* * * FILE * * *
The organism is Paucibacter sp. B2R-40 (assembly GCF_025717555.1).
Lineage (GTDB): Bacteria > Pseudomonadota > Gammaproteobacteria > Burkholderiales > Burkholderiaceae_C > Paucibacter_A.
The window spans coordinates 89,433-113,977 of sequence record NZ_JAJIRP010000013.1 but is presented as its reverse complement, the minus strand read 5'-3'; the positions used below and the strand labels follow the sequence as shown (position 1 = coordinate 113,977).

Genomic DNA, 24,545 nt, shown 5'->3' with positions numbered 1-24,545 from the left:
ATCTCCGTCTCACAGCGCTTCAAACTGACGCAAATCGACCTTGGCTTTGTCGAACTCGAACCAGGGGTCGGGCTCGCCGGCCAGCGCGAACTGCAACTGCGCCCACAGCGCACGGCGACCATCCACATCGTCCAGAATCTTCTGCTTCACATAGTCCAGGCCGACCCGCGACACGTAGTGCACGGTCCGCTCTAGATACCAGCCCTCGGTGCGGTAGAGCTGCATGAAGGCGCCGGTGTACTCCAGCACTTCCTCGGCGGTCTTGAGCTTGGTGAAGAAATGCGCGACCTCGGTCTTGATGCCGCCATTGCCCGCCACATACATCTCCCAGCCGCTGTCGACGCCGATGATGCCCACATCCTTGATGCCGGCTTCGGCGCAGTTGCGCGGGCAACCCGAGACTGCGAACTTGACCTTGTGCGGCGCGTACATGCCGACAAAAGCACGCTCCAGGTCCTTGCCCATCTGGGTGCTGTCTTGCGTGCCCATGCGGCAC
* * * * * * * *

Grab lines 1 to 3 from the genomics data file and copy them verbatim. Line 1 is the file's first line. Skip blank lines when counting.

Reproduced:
The organism is Paucibacter sp. B2R-40 (assembly GCF_025717555.1).
Lineage (GTDB): Bacteria > Pseudomonadota > Gammaproteobacteria > Burkholderiales > Burkholderiaceae_C > Paucibacter_A.
The window spans coordinates 89,433-113,977 of sequence record NZ_JAJIRP010000013.1 but is presented as its reverse complement, the minus strand read 5'-3'; the positions used below and the strand labels follow the sequence as shown (position 1 = coordinate 113,977).